Ottawa’s Rideau River Park trail is a 13 km long winding path that follows this historic waterway through parklands, beside rapids, and past raging falls. It’s one of the best cycling pleasures in the city.
Located in the heart of town, this paved path offers a tranquil escape that at times is removed from the sights and sounds of the busy city. It’s a lovely mix of open, sunny parkland cycling interspersed with shady, treed woodlots.
The main route runs along the east banks of the Rideau River, with an optional west-bank ride in the middle section, a thin strip of greenway 5 km long. The pedestrian Adawe bridge gets you across to the western section on the north end and the Bank St. road bridge on the south end brings you back.
The highlights of this ride are three waterfalls. Just beyond where the pathway ends at Sussex Drive, the Rideau River spills over in two places into the Ottawa River. You are free to cycle across the dams spanning this impressive pair of falls – highly recommended.
On the south end of this trail are the spectacular Hog’s Back falls/rapids. Take a moment to admire them, ponder, and realize why a canal was dug centuries ago to bypass this torrent.
A short ride across Hog’s Back dam brings you to the Rideau Canal Pathway, an excellent return route to make this almost a loop. When you get back to the north end, you need to sort out when and how you will connect back to the Rideau River trail via side streets (try Somerset St. E.).
If in need, you are never far from amenities, especially on the south end of this ride, where you will find washrooms, picnic areas, food malls and even a beach at Mooney’s Bay.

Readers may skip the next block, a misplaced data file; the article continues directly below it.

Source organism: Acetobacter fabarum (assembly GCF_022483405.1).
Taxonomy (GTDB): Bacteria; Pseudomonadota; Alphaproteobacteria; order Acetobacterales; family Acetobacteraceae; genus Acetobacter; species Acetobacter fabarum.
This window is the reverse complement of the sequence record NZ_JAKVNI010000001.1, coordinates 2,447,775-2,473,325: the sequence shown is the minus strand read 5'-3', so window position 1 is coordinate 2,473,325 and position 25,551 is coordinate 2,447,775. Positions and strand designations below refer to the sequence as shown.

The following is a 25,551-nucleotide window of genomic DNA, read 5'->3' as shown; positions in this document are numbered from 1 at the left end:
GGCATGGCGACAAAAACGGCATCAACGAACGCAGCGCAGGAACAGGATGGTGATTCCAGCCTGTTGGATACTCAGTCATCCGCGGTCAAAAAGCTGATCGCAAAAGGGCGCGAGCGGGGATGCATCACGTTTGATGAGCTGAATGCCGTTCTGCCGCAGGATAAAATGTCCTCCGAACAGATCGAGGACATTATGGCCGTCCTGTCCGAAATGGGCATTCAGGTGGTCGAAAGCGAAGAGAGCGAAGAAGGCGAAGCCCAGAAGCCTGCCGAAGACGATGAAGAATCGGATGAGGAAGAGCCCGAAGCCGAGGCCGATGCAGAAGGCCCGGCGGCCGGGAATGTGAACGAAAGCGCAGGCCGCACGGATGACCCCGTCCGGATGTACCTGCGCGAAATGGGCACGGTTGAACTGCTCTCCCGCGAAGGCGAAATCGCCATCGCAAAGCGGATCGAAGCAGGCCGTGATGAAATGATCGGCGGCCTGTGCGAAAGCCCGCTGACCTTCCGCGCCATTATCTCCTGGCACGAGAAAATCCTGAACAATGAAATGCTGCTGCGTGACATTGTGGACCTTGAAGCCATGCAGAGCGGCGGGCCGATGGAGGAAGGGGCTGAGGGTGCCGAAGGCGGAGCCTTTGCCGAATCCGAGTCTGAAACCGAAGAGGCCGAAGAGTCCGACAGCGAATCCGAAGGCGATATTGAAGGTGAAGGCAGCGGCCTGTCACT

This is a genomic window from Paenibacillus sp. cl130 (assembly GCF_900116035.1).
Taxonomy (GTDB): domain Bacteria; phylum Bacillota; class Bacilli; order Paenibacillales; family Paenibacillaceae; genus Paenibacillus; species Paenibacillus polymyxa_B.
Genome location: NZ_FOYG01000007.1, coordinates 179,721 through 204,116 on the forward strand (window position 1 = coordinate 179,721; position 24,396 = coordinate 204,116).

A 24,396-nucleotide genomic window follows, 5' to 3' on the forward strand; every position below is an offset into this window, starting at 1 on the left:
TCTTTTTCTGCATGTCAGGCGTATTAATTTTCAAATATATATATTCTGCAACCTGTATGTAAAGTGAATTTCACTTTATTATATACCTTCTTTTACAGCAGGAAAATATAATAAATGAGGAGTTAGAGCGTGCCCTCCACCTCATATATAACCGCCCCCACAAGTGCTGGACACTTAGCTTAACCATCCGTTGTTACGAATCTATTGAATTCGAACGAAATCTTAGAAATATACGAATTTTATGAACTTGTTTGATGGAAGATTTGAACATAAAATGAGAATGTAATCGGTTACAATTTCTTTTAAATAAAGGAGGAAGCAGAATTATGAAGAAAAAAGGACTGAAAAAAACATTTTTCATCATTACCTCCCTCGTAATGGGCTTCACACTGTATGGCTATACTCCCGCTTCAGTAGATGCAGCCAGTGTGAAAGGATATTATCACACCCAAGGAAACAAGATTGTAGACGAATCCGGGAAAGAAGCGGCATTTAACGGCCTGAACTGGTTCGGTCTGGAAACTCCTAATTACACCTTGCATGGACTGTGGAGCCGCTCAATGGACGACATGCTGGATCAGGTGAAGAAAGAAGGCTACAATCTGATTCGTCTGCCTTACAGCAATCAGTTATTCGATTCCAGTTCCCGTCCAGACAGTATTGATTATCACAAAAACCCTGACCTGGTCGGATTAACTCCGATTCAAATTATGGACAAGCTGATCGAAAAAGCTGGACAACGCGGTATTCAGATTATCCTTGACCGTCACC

For your kids, I saw numerous playgrounds on my trek that can break up the ride, the largest in Mooney’s Bay Park. And a little further south the trail officially ends at the Walkley Rd. street crossing.
It was nice to see my favourite path markers, a painted centre yellow line leading the way makes it easy to follow. But if you wish to wander off on the many other side trails, map boards and signage will sort that out for you.
I do recall one or two road crossings at the lights; all other crossings use road underpasses. The path does come up to street level a few times on its own raised sidewalk. But for the most part, your ride will be quiet, safe and away from traffic.
Whether you’re a tourist discovering the capital or a local headed out on an after-work outing, this trail offers a natural relaxing cruise through the centre of Ottawa. It’s an excellent ride in its own right and a great way to get to many interesting destinations beyond.